Recent Research on the Gender Wage Gap in Utah
Karen Tao, Researcher
The Utah Data Research Center (UDRC) recently published a research and data narrative on the gender wage gap experienced by the Utah workforce.
About the participants: This research included 67,013 graduates from USHE degree-granting institutions (35,190 women and 31,823 men) and 10,788 graduates from USHE technical college (5,713 women and 5,075 men).
The following are the main findings of this research:
Historical Wage Gap
Utah has consistently ranked with one of the widest gender wage gaps in the nation. This study used the American Community Survey (ACS) annual data to compare the gap in Utah to national metrics. In addition, data from the Utah System of Higher Education (USHE) and the Department of Workforce Services (DWS) were used to study the long-term wage differences between male and female graduates.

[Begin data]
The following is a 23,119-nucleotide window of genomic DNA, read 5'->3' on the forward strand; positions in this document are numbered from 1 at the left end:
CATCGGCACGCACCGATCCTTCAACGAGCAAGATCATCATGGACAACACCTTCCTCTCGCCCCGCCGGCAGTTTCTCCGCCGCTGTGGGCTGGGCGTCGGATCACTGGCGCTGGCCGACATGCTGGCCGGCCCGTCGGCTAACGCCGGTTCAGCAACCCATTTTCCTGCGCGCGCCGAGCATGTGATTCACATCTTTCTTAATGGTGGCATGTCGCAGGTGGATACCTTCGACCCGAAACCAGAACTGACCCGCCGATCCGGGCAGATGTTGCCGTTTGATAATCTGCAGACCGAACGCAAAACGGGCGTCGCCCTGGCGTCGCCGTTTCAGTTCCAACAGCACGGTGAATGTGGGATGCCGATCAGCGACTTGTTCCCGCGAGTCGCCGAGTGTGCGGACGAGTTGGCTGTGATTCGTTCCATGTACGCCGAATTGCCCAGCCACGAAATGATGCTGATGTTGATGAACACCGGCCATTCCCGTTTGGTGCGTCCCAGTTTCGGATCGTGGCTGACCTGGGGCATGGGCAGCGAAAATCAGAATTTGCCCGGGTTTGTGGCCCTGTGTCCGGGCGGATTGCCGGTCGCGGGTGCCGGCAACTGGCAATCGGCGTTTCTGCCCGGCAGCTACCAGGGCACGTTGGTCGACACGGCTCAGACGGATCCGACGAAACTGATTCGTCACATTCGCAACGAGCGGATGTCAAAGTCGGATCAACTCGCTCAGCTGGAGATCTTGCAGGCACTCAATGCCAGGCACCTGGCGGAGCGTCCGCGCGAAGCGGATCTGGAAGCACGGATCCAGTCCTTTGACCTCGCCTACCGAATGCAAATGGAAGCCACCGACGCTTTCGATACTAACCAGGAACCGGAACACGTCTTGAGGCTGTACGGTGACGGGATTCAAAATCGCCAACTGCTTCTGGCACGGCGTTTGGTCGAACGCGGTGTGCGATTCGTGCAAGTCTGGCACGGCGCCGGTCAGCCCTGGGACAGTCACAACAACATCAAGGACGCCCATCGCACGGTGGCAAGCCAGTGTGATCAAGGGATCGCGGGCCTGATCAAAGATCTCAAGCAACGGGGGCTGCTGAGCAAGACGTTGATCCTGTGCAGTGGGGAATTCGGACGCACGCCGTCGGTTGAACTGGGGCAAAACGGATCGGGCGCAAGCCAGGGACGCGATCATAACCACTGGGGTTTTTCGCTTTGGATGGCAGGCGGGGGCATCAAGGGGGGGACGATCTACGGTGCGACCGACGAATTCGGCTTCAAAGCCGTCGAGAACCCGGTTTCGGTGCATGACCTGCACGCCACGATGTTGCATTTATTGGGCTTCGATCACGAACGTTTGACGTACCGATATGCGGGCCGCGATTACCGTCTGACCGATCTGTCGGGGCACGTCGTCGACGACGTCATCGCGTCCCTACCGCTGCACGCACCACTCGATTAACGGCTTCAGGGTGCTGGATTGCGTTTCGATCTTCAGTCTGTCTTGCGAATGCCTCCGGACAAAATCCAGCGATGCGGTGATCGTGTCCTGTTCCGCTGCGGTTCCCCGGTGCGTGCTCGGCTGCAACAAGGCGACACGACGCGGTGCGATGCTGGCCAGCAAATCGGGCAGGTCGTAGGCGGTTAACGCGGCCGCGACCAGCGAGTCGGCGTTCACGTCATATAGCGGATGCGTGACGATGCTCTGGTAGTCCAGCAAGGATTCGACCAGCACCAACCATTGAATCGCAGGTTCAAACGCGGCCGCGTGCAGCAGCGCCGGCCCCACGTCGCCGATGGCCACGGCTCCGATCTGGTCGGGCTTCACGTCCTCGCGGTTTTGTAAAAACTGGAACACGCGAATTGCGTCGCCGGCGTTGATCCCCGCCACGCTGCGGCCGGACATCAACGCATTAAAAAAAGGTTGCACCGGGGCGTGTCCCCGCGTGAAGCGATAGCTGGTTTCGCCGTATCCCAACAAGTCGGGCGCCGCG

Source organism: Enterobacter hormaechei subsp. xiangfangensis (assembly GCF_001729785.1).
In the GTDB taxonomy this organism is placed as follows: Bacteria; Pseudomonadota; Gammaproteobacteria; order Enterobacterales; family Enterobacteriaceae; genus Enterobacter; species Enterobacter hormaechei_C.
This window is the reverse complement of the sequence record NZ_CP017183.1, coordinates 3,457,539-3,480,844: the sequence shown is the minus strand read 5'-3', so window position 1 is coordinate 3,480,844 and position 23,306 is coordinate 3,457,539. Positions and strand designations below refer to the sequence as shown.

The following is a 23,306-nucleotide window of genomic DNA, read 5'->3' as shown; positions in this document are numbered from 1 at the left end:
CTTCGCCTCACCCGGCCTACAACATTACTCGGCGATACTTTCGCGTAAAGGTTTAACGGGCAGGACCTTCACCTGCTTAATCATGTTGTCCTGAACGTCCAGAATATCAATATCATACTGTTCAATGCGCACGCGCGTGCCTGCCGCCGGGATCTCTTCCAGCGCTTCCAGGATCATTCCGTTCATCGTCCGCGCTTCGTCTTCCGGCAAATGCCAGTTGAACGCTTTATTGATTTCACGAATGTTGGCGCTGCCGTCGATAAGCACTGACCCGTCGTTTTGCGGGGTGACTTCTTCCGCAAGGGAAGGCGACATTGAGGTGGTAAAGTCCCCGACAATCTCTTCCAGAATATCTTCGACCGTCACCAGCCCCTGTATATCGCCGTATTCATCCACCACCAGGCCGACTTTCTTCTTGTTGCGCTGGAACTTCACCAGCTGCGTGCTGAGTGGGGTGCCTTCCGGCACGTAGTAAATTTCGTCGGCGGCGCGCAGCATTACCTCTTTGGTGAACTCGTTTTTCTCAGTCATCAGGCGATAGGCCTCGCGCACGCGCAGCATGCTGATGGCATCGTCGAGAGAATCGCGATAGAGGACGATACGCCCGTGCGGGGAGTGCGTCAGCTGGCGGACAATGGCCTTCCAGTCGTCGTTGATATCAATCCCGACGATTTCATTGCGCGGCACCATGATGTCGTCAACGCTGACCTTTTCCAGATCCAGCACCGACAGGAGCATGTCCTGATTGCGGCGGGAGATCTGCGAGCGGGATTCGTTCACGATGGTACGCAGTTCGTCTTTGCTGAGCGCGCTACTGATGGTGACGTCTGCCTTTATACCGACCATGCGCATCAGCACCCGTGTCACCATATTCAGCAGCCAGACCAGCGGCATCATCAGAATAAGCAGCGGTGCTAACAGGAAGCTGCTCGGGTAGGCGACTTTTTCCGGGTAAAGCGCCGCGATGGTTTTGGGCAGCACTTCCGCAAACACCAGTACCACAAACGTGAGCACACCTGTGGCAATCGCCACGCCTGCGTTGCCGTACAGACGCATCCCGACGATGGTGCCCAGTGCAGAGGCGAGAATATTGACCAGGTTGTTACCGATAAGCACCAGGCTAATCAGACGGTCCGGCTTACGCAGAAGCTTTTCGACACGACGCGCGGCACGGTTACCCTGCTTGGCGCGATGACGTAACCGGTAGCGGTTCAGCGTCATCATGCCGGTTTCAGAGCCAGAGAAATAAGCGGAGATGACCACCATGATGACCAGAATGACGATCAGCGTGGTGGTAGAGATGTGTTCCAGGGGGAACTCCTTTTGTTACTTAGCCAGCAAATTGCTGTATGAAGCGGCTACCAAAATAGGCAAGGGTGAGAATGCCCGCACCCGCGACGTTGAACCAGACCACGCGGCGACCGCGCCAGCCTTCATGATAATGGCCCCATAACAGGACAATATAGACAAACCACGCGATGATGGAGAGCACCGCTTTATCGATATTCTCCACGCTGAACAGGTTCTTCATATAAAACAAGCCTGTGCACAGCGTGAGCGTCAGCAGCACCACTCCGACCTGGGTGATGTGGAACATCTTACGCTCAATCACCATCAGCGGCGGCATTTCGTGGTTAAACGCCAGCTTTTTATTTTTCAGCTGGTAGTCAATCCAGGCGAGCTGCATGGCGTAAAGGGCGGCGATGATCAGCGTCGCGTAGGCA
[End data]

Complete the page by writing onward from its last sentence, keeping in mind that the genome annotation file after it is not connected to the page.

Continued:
ACS data demonstrates that women made 53% of men's median wage in Utah compared to the U.S. earnings ratio of 69% in 2018. For individuals who reported working at least 35 hours a week, Utah women made 69% of men's median wage compared to the U.S. earnings ratio of 80% in 2018. Figure 1 illustrates women's earnings ratio in the U.S. and Utah, as well as Utah men's earnings as a percentage of national men's earnings.
Wage Gap after College Graduation